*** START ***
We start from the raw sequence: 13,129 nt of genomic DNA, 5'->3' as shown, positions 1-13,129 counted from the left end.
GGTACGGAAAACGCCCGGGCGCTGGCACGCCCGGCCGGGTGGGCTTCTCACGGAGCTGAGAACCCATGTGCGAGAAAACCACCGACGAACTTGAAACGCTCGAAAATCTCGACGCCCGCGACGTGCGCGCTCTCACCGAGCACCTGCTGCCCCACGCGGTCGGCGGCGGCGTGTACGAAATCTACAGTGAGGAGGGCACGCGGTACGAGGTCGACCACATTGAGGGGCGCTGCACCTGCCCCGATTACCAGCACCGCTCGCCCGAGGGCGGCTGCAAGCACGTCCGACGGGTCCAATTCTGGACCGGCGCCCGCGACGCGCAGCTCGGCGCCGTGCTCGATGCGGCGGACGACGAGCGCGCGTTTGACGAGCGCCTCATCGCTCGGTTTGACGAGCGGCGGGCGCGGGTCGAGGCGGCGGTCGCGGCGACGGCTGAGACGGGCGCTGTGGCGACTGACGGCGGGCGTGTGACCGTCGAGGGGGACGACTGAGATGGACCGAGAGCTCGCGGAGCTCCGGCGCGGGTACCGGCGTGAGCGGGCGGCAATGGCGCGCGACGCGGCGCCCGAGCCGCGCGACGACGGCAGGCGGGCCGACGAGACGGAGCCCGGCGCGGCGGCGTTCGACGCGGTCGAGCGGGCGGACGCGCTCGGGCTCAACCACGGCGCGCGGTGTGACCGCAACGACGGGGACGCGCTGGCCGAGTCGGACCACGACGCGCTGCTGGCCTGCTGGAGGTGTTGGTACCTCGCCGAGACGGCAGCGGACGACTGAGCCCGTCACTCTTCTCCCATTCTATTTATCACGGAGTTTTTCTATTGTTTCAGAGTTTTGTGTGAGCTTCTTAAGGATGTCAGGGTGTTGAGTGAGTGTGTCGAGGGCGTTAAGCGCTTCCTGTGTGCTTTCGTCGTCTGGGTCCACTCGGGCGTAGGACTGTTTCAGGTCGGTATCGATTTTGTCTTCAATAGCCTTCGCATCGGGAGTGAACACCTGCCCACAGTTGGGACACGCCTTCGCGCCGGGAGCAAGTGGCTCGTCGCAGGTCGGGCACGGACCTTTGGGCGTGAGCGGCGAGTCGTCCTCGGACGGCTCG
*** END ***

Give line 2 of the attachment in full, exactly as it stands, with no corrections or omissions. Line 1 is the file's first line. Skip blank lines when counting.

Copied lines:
GGTACGGAAAACGCCCGGGCGCTGGCACGCCCGGCCGGGTGGGCTTCTCACGGAGCTGAGAACCCATGTGCGAGAAAACCACCGACGAACTTGAAACGCTCGAAAATCTCGACGCCCGCGACGTGCGCGCTCTCACCGAGCACCTGCTGCCCCACGCGGTCGGCGGCGGCGTGTACGAAATCTACAGTGAGGAGGGCACGCGGTACGAGGTCGACCACATTGAGGGGCGCTGCACCTGCCCCGATTACCAGCACCGCTCGCCCGAGGGCGGCTGCAAGCACGTCCGACGGGTCCAATTCTGGACCGGCGCCCGCGACGCGCAGCTCGGCGCCGTGCTCGATGCGGCGGACGACGAGCGCGCGTTTGACGAGCGCCTCATCGCTCGGTTTGACGAGCGGCGGGCGCGGGTCGAGGCGGCGGTCGCGGCGACGGCTGAGACGGGCGCTGTGGCGACTGACGGCGGGCGTGTGACCGTCGAGGGGGACGACTGAGATGGACCGAGAGCTCGCGGAGCTCCGGCGCGGGTACCGGCGTGAGCGGGCGGCAATGGCGCGCGACGCGGCGCCCGAGCCGCGCGACGACGGCAGGCGGGCCGACGAGACGGAGCCCGGCGCGGCGGCGTTCGACGCGGTCGAGCGGGCGGACGCGCTCGGGCTCAACCACGGCGCGCGGTGTGACCGCAACGACGGGGACGCGCTGGCCGAGTCGGACCACGACGCGCTGCTGGCCTGCTGGAGGTGTTGGTACCTCGCCGAGACGGCAGCGGACGACTGAGCCCGTCACTCTTCTCCCATTCTATTTATCACGGAGTTTTTCTATTGTTTCAGAGTTTTGTGTGAGCTTCTTAAGGATGTCAGGGTGTTGAGTGAGTGTGTCGAGGGCGTTAAGCGCTTCCTGTGTGCTTTCGTCGTCTGGGTCCACTCGGGCGTAGGACTGTTTCAGGTCGGTATCGATTTTGTCTTCAATAGCCTTCGCATCGGGAGTGAACACCTGCCCACAGTTGGGACACGCCTTCGCGCCGGGAGCAAGTGGCTCGTCGCAGGTCGGGCACGGACCTTTGGGCGTGAGCGGCGAGTCGTCCTCGGACGGCTCG